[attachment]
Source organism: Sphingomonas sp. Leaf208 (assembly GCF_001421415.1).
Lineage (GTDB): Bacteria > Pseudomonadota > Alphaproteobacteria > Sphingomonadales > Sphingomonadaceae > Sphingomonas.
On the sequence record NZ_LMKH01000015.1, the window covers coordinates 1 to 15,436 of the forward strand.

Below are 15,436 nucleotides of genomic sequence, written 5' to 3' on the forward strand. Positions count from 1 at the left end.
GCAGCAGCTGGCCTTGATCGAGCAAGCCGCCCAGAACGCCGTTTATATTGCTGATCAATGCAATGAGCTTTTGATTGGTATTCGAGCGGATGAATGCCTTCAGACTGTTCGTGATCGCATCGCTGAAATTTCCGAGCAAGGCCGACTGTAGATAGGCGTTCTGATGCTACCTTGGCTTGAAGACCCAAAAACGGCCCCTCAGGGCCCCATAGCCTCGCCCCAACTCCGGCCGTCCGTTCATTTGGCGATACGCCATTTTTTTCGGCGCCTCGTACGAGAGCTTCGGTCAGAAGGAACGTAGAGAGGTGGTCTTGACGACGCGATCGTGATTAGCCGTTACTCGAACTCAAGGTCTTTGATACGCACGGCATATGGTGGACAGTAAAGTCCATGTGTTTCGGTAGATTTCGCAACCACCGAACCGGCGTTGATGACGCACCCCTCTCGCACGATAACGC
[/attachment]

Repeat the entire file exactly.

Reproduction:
Source organism: Sphingomonas sp. Leaf208 (assembly GCF_001421415.1).
Lineage (GTDB): Bacteria > Pseudomonadota > Alphaproteobacteria > Sphingomonadales > Sphingomonadaceae > Sphingomonas.
On the sequence record NZ_LMKH01000015.1, the window covers coordinates 1 to 15,436 of the forward strand.

Below are 15,436 nucleotides of genomic sequence, written 5' to 3' on the forward strand. Positions count from 1 at the left end.
GCAGCAGCTGGCCTTGATCGAGCAAGCCGCCCAGAACGCCGTTTATATTGCTGATCAATGCAATGAGCTTTTGATTGGTATTCGAGCGGATGAATGCCTTCAGACTGTTCGTGATCGCATCGCTGAAATTTCCGAGCAAGGCCGACTGTAGATAGGCGTTCTGATGCTACCTTGGCTTGAAGACCCAAAAACGGCCCCTCAGGGCCCCATAGCCTCGCCCCAACTCCGGCCGTCCGTTCATTTGGCGATACGCCATTTTTTTCGGCGCCTCGTACGAGAGCTTCGGTCAGAAGGAACGTAGAGAGGTGGTCTTGACGACGCGATCGTGATTAGCCGTTACTCGAACTCAAGGTCTTTGATACGCACGGCATATGGTGGACAGTAAAGTCCATGTGTTTCGGTAGATTTCGCAACCACCGAACCGGCGTTGATGACGCACCCCTCTCGCACGATAACGC